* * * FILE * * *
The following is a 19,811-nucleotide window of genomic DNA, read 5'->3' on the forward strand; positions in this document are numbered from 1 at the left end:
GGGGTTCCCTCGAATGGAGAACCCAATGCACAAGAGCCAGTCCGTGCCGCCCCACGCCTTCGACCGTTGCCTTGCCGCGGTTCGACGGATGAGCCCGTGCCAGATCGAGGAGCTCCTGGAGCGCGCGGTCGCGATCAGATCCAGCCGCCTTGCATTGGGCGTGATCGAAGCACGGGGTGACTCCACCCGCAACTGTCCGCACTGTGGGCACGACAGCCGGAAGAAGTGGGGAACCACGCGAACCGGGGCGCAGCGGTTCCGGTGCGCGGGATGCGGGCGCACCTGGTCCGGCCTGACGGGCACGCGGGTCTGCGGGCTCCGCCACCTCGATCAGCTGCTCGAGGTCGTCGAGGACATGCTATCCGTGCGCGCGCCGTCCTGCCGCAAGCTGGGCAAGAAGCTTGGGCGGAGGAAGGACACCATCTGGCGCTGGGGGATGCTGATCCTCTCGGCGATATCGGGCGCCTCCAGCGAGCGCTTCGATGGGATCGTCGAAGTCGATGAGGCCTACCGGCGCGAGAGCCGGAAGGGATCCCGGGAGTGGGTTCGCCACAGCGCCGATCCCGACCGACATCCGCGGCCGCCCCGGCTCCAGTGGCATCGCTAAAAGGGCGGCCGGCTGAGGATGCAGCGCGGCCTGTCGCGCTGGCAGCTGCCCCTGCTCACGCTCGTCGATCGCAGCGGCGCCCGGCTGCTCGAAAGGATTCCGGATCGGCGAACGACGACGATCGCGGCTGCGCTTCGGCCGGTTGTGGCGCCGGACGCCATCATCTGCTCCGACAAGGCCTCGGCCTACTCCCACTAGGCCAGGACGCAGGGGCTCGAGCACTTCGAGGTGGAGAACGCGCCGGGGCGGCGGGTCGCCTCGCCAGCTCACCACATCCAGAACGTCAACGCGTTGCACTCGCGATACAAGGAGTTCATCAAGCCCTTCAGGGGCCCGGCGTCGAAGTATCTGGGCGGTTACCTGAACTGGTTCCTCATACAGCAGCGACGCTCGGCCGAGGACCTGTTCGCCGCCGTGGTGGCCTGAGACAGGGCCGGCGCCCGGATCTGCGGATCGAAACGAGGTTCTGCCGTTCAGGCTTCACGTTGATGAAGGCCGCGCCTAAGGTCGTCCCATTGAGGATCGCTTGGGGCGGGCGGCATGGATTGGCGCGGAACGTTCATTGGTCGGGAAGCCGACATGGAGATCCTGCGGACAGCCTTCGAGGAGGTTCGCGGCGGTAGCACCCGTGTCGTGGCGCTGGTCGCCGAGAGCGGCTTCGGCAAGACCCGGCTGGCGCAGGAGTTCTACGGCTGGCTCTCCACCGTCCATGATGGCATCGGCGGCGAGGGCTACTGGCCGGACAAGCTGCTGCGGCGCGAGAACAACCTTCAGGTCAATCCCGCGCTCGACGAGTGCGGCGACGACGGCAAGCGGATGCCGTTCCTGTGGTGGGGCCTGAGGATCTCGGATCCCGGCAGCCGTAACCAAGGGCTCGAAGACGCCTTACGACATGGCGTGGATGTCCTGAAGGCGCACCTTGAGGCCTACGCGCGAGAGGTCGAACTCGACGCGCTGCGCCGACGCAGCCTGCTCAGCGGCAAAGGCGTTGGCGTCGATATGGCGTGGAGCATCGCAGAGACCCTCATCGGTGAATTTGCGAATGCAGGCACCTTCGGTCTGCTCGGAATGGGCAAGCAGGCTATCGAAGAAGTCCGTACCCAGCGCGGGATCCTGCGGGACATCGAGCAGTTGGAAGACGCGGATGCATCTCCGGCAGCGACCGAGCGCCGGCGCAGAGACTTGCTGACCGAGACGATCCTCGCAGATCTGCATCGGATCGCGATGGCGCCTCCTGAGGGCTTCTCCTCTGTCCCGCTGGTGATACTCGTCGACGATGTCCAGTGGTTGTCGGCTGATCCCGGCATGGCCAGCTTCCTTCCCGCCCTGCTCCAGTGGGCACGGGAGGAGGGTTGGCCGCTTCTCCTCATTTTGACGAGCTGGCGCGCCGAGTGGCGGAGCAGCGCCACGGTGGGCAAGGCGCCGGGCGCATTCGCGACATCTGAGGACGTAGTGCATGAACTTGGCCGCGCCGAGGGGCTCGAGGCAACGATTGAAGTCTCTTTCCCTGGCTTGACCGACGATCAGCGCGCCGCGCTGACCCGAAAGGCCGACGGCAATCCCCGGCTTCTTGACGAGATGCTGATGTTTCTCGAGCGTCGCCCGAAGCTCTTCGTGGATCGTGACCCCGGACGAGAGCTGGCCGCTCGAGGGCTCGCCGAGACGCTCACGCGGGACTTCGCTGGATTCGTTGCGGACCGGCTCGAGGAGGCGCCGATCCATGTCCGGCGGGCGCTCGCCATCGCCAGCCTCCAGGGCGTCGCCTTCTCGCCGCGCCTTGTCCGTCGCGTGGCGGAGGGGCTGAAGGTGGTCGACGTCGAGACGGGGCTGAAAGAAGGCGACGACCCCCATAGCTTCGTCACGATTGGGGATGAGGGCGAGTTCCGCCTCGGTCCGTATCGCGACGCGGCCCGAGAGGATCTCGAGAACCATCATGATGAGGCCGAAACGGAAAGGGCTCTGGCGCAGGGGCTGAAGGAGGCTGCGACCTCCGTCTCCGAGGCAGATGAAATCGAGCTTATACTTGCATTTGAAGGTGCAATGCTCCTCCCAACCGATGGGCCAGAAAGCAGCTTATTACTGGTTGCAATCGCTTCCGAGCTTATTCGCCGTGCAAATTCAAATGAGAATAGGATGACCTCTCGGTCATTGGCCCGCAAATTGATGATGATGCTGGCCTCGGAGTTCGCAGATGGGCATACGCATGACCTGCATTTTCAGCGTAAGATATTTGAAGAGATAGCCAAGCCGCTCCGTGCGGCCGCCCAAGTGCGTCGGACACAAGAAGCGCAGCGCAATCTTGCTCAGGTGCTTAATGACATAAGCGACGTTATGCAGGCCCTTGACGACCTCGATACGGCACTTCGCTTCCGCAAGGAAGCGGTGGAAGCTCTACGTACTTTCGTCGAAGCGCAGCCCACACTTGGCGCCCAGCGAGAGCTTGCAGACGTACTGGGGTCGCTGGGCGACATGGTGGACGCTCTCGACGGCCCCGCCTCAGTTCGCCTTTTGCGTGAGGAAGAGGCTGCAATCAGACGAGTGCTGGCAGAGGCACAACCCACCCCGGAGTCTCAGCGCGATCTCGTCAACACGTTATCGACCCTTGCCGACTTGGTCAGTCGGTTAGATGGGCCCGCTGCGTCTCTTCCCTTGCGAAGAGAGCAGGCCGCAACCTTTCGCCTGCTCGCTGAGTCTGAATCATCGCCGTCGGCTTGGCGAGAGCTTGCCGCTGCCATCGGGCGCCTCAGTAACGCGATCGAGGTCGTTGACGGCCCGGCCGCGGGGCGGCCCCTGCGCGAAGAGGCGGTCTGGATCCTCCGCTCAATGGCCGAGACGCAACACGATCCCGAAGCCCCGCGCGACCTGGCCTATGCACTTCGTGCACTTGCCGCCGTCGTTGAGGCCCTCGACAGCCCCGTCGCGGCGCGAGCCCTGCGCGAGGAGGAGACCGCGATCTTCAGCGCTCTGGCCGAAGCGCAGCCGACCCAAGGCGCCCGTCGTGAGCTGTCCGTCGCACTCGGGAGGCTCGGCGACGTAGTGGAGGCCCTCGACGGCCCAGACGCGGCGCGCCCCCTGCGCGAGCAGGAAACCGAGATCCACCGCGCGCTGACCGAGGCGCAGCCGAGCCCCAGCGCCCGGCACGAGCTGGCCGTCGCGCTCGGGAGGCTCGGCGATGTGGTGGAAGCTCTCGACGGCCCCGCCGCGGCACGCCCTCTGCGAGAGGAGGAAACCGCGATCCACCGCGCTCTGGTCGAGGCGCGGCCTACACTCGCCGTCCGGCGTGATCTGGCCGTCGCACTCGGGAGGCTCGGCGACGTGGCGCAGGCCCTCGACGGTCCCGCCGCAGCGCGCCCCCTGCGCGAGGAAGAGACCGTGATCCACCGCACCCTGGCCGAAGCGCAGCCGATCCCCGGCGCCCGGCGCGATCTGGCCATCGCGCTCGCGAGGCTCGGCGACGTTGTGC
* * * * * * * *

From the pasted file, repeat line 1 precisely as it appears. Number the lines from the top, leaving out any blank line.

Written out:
The following is a 19,811-nucleotide window of genomic DNA, read 5'->3' on the forward strand; positions in this document are numbered from 1 at the left end: